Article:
Predictions Have Come to Pass

Another expositor whose deep spiritual insight into the prophecies has made his writings of much edification to the Lord's people, -- Mr. H. G. Guinness, has in his concluding thoughts presented the following interesting observations:

"The prophecies of Daniel stand pre-eminent among all others in their evidential value. Not only does his brief book give a foreview of twenty-five centuries of Jewish and Gentile history, including the First and the Second Advents of Christ, but it also fixes the chronology of various episodes of the then unknown future, with a simple certainty which would be audacious if it were not Divine.

Mould any mere man dare to foretell not only a long succession of events lying far in the remote future, but the time at which.-some of them would occur and the periods they would occupy. This Daniel did, and the predictions have come to pass.

"This unquestionable fact can be explained away only on one of three grounds.

"I. The accord between prediction and fulfilment must be purely accidental and fortuitous; or --

"II. The events must have been manipulated, so as to fit the prophecy; or

"III. The prophecy must have been written to fit the events, i.e. after them; it must, in other words, be a forgery of a later date.

"None of these three explanations can account for the agreement between Daniel's predictions and history, as reflection will show. For --

"1. Such an agreement cannot be merely fortuitous. It is too far-reaching and detailed, too exact and varied. Chance might produce a few coincidences of fulfillment out of a hundred predictions, not a hundred or more without a sin'­)e exception. Common sense perceives this at a glance. As far as time has elapsed every single point predicted in Daniel has come true, and there remain but a few terminal points yet to be fulfilled.

"2. The events were certainly not made to fit the prophecy by human arrangement. The rise and fall and succession of monarchies and of empires, arid the conduct and character of nations, for over two thousand years are matters altogether too vast to be manipulated by men. Such a notion is clearly absurd. What did Babylonian and Persian monarchs, Grecian and Roman conquerors, Gothic and Vandal invaders, mediaeval kings and popes, conspire for long ages to accomplish obscure Jewish predictions, of which the majority of them never even heard.

"3. The third and last solution is consequently the only possible alternative to a frank admission of the Divine inspiration of the book, and of the Divine government of the world amid all its ceaseless political changes. Can the prophecy have been written to fit the events.' In other words, can it be a forgery of a later date' This is the theory adopted by all the unbelieving critics, who start with the assumption that prophecy in any true sense is impossible. They endeavor prophecy assign to the book a (late later than the true one, a date towards the close of the reign of Antiochus Epiphanes, who died in the second century before Christ.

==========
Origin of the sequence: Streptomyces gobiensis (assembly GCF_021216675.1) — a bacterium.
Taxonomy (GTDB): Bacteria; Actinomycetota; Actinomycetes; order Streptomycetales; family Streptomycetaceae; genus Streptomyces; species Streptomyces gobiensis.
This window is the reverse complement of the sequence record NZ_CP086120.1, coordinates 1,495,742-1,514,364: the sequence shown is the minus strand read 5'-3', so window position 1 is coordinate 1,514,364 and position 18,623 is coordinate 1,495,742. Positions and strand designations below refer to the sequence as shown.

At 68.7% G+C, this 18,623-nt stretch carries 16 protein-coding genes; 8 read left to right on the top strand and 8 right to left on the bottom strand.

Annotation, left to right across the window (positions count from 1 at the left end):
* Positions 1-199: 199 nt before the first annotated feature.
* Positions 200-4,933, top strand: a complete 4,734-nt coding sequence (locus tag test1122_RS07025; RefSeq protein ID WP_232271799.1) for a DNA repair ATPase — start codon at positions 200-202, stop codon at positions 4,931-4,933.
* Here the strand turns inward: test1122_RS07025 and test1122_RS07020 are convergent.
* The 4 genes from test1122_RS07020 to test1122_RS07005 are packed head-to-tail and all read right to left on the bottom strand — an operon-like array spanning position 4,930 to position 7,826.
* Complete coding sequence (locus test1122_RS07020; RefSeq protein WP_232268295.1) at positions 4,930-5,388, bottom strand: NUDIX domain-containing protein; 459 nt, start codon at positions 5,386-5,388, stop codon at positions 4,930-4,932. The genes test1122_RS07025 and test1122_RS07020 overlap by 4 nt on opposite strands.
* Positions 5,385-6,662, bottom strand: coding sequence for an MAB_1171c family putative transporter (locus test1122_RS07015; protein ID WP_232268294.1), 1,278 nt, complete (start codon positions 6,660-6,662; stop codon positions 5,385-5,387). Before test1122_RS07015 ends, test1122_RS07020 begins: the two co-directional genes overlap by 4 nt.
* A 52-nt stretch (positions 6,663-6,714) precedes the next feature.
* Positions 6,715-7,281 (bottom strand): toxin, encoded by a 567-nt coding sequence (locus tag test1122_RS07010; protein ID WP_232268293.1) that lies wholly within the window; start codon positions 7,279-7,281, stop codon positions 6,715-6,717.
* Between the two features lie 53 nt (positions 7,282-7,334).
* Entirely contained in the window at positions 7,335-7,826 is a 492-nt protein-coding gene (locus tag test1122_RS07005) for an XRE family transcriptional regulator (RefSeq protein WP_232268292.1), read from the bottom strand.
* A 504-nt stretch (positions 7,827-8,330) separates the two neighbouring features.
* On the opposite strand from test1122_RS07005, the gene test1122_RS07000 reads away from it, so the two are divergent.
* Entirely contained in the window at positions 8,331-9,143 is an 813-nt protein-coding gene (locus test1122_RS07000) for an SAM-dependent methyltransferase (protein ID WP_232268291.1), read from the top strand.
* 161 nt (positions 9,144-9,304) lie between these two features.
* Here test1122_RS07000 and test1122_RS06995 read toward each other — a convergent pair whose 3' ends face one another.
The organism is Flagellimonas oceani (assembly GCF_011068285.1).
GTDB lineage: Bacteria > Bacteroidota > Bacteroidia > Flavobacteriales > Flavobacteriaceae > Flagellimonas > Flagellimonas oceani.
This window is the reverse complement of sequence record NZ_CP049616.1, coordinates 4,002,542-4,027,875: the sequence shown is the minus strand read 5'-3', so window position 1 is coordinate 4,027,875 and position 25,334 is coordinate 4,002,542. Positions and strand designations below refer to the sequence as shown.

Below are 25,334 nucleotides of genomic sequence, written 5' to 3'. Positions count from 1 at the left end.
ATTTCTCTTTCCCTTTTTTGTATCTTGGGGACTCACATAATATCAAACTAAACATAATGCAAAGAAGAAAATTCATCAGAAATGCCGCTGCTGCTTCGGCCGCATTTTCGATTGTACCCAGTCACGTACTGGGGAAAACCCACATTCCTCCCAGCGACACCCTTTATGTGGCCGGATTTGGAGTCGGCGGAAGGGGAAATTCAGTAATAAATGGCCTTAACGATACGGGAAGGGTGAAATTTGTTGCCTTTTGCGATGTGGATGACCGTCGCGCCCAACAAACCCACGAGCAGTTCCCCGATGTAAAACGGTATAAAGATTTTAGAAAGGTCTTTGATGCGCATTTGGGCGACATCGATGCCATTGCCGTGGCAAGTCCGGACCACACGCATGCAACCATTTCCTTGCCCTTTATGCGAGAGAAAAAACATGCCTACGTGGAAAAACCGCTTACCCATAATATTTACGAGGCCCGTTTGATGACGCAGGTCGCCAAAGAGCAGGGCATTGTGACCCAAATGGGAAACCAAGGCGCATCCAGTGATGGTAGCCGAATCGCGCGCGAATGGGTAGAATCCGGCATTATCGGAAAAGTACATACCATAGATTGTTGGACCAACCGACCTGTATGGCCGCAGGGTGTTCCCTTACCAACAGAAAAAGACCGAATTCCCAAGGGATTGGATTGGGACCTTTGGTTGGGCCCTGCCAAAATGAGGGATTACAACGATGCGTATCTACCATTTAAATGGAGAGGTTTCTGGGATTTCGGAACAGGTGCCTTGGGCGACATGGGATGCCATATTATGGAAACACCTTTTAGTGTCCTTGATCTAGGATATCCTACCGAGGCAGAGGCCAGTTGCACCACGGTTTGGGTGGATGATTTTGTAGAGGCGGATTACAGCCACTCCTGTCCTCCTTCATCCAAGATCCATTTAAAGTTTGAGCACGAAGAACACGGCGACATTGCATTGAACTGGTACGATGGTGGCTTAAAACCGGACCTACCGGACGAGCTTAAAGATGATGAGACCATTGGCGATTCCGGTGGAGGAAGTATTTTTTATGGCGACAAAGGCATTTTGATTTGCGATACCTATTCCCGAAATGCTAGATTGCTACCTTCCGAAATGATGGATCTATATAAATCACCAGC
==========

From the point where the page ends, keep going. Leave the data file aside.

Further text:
Then they endeavor to compress all the four em­pires into the four centuries previous to that date, excluding therefore from the prophecy any allu­sion to the Roman Empire and the First Advent of Christ. Multitudinous have been the attacks made on these lines on the fortress of this book of Daniel; for skepticism has realized that while it stands im­pregnable, a relic of the sixth century before Christ, all rationalistic theories must fall to the around, like Dagon before the ark.

History Working Out Divine Purposes

"But the fortress stands firm as ever, its massive foundations revealed only the more clearly by the varied assaults it has repelled. The assailants, German as well as English, have been beaten off time after time by one champion after another, earnestly contending for the faith. The superficial and shallow nature of the linguistic, historic, and critical objections has been demonstrated, and one line of assault after another has had to be abandoned. But even if this were not the case, and the later date could be substantiated, it would not in the least establish the skeptical denial of the existence of prophecy in Daniel. The predictions of the First Advent and of the Roman destruction of Jerusalem would be in nowise affected by the later date, nor those of the tenfold division of the Roman Empire, and of the great Papal and Mohammedan Apostasies.